in ,

Q&A with Boston Rob Mariano

Image Via: Gary Davidson

Survivor champion Boston Rob tells us what he loves about fishing

Four-time contestant on reality TV show Survivor, and winner of the million dollar prize in 2011, Boston Rob is also a life-long angler. We caught up with him at the Outdoor Canada Show during the Great Outdoors & DIY Weekend last fall to talk fishing.

On getting his start as an angler

Growing up, my dad was the first one to take me fishing. I was probably six or seven years old the first time. My brother and I, growing up in Boston, we did a lot of fishing in the reservoirs and the ponds, freshwater fishing. We also had a boat and we’d fish right out of Plymouth, Massachusetts and there were a few summers where I felt like I was on that boat every single day. We’d go mostly striper fishing, but also blue fishing. We went for tuna and shark a few times, too.

On what draws him to fishing

It’s extroverted. You can go and have a good time with your friends. It’s a social event. Not to knock hunting, but I never got it, even though my brother’s a big hunter. You’re freezing, you have to be quiet, you can’t talk, you’re sitting there waiting for something to come up to shoot it. With fishing, it’s more of a social experience. You can eat, you can have a conversation, the weather’s usually pretty good and you’re often on a boat. I enjoy it much more.

On his favourite species to catch

I like striper fishing. And more recently, I’ve gotten into big game fishing. I’ve done a few trips with my buddies down to Cabo San Lucas, Mexico, and Costa Rica. We go for sailfish and marlin.

On his secret striper bait

I’m going to get in trouble for saying this but we use sea clams dipped in maple syrup. Everybody has their own weird things. I don’t know, there’s something about it that works.

On the appeal of ocean fishing

I like fishing in the ocean better than lakes because it’s a bigger catch for me. And with the ocean, you don’t know what you’re going to get. If you know the pond you’re fishing, you know what you’re going to get species-wise. Sometimes, when you’re fishing in the ocean, even bottom fishing, you don’t know what you’re going to bring up. Did you get a flounder? Did you get a cod? Did you get a skate? What is it?

On his favourite place to fish

I like Cabo San Lucas, where I’ve caught three sailfish and two striped marlin. My friend has a boat and we go out into the sea of Cortez. I also like the Northeast. I love the striper fishing because that’s where I grew up. Plymouth, Cape Cod Bay, Wellfleet—that whole area.

On his biggest catch

My 140-pound marlin, which is pretty good size for a striped marlin. It wasn’t a blue or black marlin. I’ve also caught some big sharks in Boston some hammerheads and some blue sharks as well.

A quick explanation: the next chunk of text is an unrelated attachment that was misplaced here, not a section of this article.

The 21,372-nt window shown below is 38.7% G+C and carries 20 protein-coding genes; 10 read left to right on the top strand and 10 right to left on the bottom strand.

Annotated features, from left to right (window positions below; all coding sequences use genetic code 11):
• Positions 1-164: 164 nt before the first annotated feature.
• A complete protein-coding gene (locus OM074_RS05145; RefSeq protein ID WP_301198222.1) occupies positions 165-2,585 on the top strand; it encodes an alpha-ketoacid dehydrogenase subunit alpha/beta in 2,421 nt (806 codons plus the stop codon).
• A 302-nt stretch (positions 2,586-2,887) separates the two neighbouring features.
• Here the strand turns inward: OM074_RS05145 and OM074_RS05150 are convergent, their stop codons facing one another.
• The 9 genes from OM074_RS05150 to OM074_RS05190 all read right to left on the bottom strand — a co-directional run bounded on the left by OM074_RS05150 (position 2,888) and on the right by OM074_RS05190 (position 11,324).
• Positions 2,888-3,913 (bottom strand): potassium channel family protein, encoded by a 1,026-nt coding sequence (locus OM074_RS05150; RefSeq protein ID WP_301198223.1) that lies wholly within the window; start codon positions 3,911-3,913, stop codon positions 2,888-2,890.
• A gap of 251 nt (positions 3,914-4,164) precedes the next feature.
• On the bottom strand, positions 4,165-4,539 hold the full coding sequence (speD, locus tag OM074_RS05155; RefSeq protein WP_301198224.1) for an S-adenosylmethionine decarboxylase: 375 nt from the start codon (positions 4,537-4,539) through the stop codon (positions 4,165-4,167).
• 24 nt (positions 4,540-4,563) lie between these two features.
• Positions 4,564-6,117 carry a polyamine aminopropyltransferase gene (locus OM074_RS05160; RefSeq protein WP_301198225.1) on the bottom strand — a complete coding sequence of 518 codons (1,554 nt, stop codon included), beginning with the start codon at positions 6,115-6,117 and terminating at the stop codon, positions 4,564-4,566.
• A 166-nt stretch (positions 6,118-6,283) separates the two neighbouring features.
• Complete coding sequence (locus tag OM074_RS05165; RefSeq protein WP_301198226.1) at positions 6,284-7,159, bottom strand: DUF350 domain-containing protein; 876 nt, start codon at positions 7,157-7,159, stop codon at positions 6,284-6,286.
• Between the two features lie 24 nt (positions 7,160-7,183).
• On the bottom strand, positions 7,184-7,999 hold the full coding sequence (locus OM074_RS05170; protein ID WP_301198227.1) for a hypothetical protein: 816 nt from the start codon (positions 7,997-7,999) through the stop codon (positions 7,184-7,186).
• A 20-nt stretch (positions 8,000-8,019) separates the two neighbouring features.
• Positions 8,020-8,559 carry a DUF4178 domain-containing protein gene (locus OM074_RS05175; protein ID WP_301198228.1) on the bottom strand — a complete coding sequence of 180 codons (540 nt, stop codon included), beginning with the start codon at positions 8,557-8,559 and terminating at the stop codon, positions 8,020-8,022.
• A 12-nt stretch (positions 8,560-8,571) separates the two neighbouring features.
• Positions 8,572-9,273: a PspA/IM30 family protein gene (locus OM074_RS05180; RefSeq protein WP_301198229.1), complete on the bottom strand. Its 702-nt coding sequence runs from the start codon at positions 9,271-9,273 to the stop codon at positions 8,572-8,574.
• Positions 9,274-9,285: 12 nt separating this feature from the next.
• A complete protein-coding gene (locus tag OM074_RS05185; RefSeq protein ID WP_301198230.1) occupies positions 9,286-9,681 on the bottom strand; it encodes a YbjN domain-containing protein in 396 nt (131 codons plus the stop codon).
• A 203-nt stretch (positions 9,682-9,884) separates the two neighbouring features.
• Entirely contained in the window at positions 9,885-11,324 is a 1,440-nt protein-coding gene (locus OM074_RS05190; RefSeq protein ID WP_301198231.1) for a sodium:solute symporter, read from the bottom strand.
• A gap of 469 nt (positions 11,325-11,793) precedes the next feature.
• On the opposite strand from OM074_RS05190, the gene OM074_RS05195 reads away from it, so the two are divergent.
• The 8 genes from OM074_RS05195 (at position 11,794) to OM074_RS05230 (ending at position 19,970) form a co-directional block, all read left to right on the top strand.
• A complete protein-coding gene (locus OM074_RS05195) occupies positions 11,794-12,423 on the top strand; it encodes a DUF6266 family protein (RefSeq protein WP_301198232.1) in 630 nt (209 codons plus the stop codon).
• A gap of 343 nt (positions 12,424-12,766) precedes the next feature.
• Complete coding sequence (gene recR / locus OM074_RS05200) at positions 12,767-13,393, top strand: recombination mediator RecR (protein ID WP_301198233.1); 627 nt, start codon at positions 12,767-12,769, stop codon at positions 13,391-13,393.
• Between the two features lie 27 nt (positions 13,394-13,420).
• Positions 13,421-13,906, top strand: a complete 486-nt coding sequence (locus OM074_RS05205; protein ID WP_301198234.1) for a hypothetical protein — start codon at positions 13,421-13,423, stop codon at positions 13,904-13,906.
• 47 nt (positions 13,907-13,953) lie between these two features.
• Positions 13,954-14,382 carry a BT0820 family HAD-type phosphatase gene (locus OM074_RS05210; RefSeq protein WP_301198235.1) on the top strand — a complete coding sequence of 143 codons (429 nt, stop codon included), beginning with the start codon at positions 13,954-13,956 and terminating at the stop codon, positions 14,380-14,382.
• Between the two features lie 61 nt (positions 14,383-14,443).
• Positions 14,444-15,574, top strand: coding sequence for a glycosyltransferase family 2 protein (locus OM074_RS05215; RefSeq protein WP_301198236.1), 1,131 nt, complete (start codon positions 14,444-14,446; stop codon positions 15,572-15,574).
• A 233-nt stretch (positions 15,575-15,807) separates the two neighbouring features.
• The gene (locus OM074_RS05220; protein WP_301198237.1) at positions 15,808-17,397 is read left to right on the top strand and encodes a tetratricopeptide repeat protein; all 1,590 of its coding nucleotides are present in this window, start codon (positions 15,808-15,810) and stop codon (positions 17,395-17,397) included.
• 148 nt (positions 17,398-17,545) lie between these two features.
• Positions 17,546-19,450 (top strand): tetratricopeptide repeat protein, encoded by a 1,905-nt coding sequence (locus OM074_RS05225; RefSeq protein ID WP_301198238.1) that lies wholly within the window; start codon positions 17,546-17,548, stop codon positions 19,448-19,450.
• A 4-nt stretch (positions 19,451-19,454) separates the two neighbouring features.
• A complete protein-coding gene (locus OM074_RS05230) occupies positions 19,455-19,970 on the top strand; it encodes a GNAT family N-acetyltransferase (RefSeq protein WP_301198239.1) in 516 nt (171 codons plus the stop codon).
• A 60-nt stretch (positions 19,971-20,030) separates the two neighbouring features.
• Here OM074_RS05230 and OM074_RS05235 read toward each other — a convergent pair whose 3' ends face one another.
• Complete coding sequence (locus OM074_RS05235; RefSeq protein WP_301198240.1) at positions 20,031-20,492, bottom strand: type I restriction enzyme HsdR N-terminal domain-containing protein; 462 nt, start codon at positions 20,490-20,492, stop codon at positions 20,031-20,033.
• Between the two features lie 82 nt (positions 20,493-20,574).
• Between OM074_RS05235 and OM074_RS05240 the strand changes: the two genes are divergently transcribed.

On his most memorable day on the water

Stripers are known for their run, but one day my friends and I caught, like, 25 keepers. This was back when the limit was 36 inches. The striper had to be 36 inches to keep it and you could only take two per person. There was 10 or 12 of us and everybody had two keepers. It was insane. I have a picture in my house of all my friends and I with our fish. That was a pretty great day. On Survivor, I did a lot of spear fishing, which is rewarding in its own right. It’s rewarding because I was actually taking it right from the ocean and eating it. We caught a bunch of triggerfish and all kinds of fish in the South Pacific, in Panama and in South America.

On noodling

I have a home in Florida where I spend a lot of time now and sometimes we go over to Louisiana to New Orleans and I’ve seen guys catch catfish where they stick their hands into the water and let the fish grab on to their arm. It’s pretty wild. I’d do that. I’d give it a shot.

On ice fishing

I’ve gone in Boston a few times, but not where they have the house and the fire, like the Walter Matthau movie (Ed note: Grumpy Old Men). I want to do that. I know that’s big up here in Canada. I’ll go ice fishing as long as we’re in the house and it’s warm and we’ve got some food going and we can still be social. The five guys standing around with their hands in their pits, drinking a beer, that’s not for me.

On keeping a positive attitude while fishing

Go with the intent to have a good time. Don’t worry if every little thing doesn’t go right. Look around at where you are and appreciate the situation for what it is. If you go fishing, you can’t control if the fish are biting or not. You can control your attitude and how good of a time you have. A bad day on the water is better than any good day at work.

Bob Sexton

Bob Sexton

Growing up in Gander, Newfoundland, and Peterborough, Ontario, Outdoor Canada's managing editor Bob Sexton jumped at every chance to wet a line and head afield. After spending half of the 1990s working as a tour guide in Latin America, he completed a Bachelor of Journalism from Ryerson University in 2001 and was hired on as Outdoor Canada's assistant editor. Since joining the magazine, he has won two Outdoor Writers of Canada awards, in 2008 and 2011, and contributed to numerous National Magazine Award winning or nominated stories. Sexton is the past president of the Canadian Society of Magazine Editors.

Leave a Reply

Your email address will not be published. Required fields are marked *

Loading…

0

Comments